Hawaiʻi Attorney General Opposes Proposed Changes to Sex Crimes in Model Penal Code
* Updated December 9, 10:52 AM
Hawaiʻi Attorney General Clare Connors and MIssissippi Attorney General Lynn Fitch are leading a bipartisan coalition of 37 Attorneys General that is urging the American Law Institute to reject proposed changes to the Model Penal Code that would weaken states’s abilities to prosecute sexual assault, abuse, exploitation and trafficking crimes.
The proposed changes to Section 213 of the code also would jeopardize victim safety and restrict the ability of law enforcement to protect the general public from recidivist behavior, according to the Attorneys General.
“As Attorneys General, we urge ALI [American Law Institute] to consider the danger the proposed changes would pose to the public, especially children, and abandon its plans to amend this article of the Model Penal Code …,” the Attorneys General wrote in a letter to the institute. “The revisions contemplated fail to treat sex predators appropriately and would provide them more freedom to commit these heinous crimes, putting the citizens we represent at greater risk of becoming victims.”
Attorney General Connors said: “This letter reflects our Department’s long-standing commitment to safeguarding the community by ensuring our laws protect victims and support effective prosecution of these crimes. The changes proposed by the American Law Institute will both reverse the progress we have made to hold sex traffickers accountable and increase the harm to victims of these offenses. Laws that favor bad actors at the expense of victims must be soundly rejected.”
The American Law Institute is an independent research and advocacy group of judges, lawyers and legal scholars established in 1923 to clarify and simplify United States common law and its adaptation to changing social needs.
Changes being considered by ALI:
Regarding Sex Trafficking:
- Removes “advertising” and “obtains” as predicate acts that can be used to establish trafficking.
- Excludes criminal liability for those who knowingly benefit from their participation in sex trafficking.
- Requires the government to prove buyer knew, but recklessly disregarded, the fact a victim was under 18 years old.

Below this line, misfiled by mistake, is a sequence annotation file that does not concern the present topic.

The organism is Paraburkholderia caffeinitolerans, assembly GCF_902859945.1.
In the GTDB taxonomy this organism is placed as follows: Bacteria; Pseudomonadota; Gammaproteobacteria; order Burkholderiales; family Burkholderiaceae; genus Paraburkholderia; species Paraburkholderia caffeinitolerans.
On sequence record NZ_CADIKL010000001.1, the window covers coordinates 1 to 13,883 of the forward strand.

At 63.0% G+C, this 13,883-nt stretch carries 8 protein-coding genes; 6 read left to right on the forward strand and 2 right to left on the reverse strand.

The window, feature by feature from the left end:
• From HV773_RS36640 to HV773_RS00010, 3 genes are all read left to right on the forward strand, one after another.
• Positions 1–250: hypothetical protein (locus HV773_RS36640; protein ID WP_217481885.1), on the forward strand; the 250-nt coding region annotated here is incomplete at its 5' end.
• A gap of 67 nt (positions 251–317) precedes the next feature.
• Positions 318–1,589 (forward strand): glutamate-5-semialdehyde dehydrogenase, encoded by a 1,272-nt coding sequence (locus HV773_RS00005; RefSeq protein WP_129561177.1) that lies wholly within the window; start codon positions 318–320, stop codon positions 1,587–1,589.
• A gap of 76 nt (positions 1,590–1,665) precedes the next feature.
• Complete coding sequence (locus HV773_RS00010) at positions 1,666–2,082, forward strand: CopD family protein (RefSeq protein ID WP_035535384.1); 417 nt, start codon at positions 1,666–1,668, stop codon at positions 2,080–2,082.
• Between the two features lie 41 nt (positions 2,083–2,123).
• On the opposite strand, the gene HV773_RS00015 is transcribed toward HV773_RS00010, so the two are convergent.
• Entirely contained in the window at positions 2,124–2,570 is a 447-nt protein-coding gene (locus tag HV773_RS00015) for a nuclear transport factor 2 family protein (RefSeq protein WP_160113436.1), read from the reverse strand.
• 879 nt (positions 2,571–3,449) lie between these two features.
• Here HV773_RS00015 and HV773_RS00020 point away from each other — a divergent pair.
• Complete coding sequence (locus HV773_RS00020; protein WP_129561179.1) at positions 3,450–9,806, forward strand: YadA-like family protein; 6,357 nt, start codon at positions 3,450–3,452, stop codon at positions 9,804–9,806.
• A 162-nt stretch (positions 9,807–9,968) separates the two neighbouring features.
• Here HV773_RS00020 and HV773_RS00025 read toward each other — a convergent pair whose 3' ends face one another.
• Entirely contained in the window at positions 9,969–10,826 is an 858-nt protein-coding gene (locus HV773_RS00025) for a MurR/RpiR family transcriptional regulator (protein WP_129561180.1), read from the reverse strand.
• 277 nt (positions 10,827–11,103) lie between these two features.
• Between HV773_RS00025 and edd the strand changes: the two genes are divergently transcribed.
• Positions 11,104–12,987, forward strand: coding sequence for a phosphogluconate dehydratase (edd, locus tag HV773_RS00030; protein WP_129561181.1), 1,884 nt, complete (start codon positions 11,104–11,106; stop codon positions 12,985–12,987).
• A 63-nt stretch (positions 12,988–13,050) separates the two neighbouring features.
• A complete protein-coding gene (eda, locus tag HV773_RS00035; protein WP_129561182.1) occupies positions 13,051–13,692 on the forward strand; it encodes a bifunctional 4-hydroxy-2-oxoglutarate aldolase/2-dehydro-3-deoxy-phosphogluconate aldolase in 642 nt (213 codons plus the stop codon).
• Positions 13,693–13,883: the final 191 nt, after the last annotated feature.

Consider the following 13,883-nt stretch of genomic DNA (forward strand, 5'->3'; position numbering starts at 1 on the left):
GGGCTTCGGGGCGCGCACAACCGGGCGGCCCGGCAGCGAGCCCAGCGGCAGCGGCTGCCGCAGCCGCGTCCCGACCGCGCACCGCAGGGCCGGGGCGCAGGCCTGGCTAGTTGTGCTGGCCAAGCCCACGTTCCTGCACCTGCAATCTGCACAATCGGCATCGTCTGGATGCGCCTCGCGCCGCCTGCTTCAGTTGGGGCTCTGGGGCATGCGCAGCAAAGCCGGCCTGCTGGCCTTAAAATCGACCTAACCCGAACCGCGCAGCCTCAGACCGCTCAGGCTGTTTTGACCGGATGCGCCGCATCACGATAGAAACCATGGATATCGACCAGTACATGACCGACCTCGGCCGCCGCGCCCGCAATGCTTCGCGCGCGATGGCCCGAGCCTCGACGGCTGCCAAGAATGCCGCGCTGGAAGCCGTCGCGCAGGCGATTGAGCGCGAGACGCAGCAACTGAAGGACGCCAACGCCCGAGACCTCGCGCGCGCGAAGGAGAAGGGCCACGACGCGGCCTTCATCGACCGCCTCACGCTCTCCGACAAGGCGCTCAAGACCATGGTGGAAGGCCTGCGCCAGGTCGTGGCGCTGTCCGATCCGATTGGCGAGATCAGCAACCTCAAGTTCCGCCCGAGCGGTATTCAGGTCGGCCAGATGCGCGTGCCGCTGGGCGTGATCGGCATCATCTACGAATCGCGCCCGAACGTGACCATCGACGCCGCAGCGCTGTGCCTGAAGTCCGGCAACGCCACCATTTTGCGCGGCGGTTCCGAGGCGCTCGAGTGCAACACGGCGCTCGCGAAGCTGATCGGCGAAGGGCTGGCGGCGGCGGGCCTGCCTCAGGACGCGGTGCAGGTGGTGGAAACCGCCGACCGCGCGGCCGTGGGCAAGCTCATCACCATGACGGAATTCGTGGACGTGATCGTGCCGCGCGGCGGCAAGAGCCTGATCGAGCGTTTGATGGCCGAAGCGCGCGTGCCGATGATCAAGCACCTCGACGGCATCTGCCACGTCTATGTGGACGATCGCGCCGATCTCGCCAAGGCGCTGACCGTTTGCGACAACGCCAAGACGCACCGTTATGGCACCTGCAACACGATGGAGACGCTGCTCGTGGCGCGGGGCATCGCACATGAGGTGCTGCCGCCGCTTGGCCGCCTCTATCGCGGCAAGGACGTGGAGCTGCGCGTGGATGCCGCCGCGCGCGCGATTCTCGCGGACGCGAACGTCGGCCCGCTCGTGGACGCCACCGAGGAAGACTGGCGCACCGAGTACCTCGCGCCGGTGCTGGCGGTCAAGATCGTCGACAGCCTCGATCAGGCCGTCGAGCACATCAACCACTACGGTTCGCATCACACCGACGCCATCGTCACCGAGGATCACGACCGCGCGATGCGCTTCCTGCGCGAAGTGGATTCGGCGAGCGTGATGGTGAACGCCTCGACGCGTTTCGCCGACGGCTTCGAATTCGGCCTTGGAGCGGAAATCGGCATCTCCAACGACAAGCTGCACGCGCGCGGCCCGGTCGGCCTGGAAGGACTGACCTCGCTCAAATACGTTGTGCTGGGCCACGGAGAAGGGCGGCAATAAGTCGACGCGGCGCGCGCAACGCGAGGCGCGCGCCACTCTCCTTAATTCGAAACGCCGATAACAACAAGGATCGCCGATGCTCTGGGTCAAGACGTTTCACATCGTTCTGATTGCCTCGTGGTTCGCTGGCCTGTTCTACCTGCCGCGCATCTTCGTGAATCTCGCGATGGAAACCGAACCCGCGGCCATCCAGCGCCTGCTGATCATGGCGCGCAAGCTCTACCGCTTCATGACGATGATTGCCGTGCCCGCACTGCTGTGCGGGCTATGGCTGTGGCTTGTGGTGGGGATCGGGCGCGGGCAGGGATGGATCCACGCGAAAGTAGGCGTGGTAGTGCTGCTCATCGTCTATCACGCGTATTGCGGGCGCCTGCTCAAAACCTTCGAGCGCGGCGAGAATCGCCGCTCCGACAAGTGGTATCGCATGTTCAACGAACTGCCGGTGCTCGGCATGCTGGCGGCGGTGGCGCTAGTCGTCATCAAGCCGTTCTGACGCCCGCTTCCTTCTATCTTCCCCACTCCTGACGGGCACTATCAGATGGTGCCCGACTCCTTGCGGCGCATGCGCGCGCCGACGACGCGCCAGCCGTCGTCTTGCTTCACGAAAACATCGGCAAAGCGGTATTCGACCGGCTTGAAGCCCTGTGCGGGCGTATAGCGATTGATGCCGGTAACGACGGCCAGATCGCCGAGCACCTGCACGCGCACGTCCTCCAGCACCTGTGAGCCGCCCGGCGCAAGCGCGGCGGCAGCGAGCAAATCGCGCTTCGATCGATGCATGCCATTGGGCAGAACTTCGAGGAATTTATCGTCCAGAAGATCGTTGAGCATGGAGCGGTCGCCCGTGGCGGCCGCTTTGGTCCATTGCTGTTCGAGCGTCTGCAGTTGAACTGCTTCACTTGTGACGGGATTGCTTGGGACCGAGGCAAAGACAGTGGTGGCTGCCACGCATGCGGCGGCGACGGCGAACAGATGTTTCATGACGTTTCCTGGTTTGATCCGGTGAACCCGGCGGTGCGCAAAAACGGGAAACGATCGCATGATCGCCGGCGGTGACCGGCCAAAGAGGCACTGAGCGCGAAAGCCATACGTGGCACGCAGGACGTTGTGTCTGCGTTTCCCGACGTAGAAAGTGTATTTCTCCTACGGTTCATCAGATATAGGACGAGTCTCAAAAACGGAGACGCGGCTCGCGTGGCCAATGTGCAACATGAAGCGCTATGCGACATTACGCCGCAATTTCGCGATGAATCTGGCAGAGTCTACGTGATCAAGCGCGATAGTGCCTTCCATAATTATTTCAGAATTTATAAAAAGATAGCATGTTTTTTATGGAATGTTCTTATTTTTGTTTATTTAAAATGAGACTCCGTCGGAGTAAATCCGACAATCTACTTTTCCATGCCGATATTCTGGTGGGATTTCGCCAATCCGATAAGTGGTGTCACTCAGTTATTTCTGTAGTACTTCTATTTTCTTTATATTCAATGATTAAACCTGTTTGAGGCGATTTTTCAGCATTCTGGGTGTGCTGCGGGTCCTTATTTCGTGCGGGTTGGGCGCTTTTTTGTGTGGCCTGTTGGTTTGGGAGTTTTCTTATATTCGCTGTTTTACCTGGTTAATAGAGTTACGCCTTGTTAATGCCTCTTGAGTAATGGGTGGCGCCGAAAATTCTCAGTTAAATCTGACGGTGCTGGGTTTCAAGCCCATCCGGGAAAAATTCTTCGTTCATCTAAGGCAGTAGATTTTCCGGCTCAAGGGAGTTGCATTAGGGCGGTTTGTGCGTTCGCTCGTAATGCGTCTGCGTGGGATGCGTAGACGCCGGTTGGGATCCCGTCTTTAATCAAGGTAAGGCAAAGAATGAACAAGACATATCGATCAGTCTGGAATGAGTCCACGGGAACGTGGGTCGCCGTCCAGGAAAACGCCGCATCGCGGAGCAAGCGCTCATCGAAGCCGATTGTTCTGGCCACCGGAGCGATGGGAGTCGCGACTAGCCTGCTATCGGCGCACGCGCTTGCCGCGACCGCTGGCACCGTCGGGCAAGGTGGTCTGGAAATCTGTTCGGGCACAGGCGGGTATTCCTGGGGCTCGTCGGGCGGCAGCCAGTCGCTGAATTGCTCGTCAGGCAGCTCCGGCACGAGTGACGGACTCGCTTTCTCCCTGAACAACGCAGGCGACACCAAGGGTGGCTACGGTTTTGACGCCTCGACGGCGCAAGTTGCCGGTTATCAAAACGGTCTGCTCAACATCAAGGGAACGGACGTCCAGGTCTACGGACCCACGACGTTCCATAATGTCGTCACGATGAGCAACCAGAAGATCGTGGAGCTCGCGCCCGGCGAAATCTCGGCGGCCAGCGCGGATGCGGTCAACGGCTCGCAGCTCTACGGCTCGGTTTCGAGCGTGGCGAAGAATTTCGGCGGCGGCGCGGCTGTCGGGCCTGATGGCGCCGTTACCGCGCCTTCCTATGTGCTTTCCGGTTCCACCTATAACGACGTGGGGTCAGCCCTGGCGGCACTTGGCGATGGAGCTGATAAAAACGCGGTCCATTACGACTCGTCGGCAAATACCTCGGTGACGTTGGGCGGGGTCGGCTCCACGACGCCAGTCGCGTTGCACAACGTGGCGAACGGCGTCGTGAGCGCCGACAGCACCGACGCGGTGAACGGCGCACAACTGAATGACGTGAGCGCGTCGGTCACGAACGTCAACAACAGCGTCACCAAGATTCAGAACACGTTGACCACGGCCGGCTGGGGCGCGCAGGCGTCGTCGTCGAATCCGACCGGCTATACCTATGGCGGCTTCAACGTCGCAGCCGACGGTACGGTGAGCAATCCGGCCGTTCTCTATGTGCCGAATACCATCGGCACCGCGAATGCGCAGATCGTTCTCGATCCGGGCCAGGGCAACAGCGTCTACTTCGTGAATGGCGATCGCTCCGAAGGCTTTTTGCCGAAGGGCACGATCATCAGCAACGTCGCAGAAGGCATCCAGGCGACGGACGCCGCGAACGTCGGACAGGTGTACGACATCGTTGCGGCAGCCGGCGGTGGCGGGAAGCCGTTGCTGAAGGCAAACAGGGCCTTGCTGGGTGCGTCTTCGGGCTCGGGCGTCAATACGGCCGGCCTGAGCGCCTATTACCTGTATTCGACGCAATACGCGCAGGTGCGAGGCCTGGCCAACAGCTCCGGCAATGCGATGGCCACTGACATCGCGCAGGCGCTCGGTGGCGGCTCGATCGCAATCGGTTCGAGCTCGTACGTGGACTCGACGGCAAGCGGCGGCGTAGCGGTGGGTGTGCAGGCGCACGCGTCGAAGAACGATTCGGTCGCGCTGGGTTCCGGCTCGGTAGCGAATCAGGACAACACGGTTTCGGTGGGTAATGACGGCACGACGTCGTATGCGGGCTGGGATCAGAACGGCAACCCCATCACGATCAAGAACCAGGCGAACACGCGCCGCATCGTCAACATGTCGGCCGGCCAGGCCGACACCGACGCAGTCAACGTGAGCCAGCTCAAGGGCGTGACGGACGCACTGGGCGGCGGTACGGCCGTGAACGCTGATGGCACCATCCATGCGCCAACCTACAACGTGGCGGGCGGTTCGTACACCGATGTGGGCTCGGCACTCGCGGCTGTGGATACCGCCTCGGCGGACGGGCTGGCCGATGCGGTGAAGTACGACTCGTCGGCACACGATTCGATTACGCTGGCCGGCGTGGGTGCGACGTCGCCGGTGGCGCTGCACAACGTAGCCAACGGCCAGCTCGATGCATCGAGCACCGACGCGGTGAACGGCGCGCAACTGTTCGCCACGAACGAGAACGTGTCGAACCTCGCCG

- Mandates identification of a trafficker to establish the crime of child sex trafficking has occurred.
- Excludes criminal liability for sex trafficking by buyers of commercial sex with minors.
Regarding Sex Offender Registries, it removes the following crimes as offenses requiring registration:
- Kidnapping and attempted kidnapping
- Online enticement
- Sex trafficking
- Child sexual abuse material crimes (possession/distribution/production of child pornography)
- Sexual assault of minors older than 12 years of age
- Sexual assaults that do not involve force or restraint
More regarding Sex Offender Registries:
- Permits only government law enforcement agencies to access registry information and denies access by the public and by non-profit organizations for prospective employees/applicants.
- Removes key identifiers from sex offender registry requirements, including: date of birth, fingerprints and palm prints, DNA sample, driver’s license/identification card information, passport information (which would eviscerate provisions of International Megan’s Law) and Internet identifiers.
- Removes sexual assault offenses by physical force or sexual assault of an incapacitated person from the registration requirement, requiring offenders to register only if the offender was previously convicted of a felony sexual offense.
- Limits registration for sexual assault of a minor to crimes where the victim is younger than 12 years old and the offender is 21 years old or older.
- Limits registration for incestuous sexual assault of a minor to crimes where the victim is under the age of 16 years old.
- Renders failure to register a misdemeanor.
The letter to ALI also was signed by the Attorneys General of Alaska, Arizona, Arkansas, Colorado, Delaware, Florida, Georgia, Guam, Idaho, Iowa, Kansas, Kentucky, Louisiana, Maine, Michigan, Montana, Nebraska, New Hampshire, New Jersey, New Mexico, North Carolina, North Dakota, Ohio, Oklahoma, Oregon, Pennsylvania, South Carolina, South Dakota, Tennessee, Texas, Utah, Vermont, Virgin Islands, Virginia and West Virginia.
A copy of the letter can be found here.